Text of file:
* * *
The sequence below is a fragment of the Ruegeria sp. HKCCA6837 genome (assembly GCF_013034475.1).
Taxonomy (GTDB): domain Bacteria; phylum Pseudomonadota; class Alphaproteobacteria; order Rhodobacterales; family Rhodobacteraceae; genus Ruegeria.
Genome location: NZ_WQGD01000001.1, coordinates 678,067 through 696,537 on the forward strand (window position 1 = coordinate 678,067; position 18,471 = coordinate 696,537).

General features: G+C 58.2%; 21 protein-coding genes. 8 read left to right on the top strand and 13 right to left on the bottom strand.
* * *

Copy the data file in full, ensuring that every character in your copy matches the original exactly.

The sequence below is a fragment of the Ruegeria sp. HKCCA6837 genome (assembly GCF_013034475.1).
Taxonomy (GTDB): domain Bacteria; phylum Pseudomonadota; class Alphaproteobacteria; order Rhodobacterales; family Rhodobacteraceae; genus Ruegeria.
Genome location: NZ_WQGD01000001.1, coordinates 678,067 through 696,537 on the forward strand (window position 1 = coordinate 678,067; position 18,471 = coordinate 696,537).

General features: G+C 58.2%; 21 protein-coding genes. 8 read left to right on the top strand and 13 right to left on the bottom strand.